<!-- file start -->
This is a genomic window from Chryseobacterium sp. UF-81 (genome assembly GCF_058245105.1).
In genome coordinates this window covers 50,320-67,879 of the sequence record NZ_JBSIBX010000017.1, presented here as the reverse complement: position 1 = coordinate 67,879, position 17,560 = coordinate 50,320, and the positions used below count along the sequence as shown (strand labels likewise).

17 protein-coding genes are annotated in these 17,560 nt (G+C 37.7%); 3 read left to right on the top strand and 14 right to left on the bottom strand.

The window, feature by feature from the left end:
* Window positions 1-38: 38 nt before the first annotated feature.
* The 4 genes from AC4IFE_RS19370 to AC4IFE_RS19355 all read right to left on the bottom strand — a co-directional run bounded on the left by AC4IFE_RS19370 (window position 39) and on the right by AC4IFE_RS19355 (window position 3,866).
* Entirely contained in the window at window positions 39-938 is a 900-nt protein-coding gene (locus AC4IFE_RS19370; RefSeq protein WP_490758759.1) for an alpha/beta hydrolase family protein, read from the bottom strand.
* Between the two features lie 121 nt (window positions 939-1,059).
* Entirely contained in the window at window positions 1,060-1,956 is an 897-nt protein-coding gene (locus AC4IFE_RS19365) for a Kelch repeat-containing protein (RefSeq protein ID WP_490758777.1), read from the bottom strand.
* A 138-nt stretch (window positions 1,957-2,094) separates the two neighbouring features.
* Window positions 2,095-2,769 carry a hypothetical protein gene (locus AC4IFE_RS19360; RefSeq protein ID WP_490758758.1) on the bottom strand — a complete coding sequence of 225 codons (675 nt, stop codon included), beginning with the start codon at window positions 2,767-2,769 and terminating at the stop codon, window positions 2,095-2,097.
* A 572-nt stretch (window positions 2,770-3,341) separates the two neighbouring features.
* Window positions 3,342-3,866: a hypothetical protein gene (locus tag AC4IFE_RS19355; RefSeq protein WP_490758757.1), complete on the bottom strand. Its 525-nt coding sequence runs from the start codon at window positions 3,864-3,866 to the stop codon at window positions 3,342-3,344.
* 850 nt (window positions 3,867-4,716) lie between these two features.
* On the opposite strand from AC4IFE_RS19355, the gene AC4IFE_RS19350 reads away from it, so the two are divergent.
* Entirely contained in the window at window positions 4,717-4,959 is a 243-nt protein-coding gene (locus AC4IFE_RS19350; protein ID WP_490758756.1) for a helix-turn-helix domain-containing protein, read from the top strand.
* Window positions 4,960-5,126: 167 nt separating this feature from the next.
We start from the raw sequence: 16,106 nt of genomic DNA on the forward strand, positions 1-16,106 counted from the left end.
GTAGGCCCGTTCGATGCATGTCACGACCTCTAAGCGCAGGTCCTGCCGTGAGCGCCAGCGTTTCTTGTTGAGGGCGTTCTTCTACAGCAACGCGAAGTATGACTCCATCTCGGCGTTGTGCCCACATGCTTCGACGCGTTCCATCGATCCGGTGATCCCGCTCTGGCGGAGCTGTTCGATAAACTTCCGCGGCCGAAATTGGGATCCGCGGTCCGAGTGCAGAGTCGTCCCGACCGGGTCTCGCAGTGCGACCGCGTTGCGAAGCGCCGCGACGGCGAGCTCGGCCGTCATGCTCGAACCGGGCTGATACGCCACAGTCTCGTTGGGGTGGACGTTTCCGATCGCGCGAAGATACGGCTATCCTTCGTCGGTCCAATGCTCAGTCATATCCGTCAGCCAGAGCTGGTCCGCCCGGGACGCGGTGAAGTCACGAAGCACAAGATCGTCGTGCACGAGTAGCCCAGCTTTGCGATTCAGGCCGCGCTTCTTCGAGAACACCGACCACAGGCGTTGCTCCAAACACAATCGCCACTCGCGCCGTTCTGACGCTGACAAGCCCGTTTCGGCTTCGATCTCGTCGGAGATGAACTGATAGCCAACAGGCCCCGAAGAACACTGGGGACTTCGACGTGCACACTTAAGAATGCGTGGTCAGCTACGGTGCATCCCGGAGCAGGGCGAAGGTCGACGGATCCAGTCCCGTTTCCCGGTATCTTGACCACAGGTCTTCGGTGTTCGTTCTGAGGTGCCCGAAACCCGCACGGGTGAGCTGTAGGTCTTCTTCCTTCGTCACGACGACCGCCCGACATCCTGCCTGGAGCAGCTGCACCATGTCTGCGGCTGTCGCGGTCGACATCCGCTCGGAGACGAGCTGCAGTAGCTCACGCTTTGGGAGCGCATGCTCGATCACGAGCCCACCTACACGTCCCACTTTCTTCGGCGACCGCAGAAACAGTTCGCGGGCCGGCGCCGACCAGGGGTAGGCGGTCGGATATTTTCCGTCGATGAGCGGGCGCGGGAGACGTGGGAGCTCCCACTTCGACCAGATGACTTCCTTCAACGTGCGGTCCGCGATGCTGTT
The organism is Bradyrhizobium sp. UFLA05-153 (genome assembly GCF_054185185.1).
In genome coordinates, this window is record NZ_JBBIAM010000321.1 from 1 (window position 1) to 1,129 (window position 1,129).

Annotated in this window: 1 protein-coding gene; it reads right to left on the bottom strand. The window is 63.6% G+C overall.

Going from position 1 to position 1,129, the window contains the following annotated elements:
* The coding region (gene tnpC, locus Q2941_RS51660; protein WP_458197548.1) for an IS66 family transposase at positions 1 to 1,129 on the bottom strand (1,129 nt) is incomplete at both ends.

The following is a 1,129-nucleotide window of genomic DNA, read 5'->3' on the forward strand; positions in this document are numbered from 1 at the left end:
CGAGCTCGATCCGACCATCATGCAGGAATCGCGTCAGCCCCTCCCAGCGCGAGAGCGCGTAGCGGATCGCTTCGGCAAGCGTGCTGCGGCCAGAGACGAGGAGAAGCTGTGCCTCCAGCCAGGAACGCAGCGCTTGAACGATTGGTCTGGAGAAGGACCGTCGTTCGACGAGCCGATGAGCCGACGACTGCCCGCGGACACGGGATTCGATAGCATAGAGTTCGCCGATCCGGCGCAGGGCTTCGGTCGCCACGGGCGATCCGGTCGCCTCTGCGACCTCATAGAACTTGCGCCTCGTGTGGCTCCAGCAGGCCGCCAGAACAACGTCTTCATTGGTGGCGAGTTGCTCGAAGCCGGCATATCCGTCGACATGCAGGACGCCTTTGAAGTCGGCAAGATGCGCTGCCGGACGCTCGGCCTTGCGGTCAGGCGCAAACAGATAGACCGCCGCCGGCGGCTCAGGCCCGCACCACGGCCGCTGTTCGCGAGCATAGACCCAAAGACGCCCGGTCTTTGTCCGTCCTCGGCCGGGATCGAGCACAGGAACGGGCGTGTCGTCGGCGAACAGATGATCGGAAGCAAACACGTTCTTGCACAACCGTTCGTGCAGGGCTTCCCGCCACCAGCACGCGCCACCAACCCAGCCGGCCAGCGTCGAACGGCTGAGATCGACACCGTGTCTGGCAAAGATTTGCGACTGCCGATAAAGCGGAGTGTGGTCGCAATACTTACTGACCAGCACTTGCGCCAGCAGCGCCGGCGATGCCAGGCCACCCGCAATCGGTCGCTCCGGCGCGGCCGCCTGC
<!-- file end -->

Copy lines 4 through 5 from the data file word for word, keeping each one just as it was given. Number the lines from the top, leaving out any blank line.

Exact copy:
The window, feature by feature from the left end:
* Window positions 1-38: 38 nt before the first annotated feature.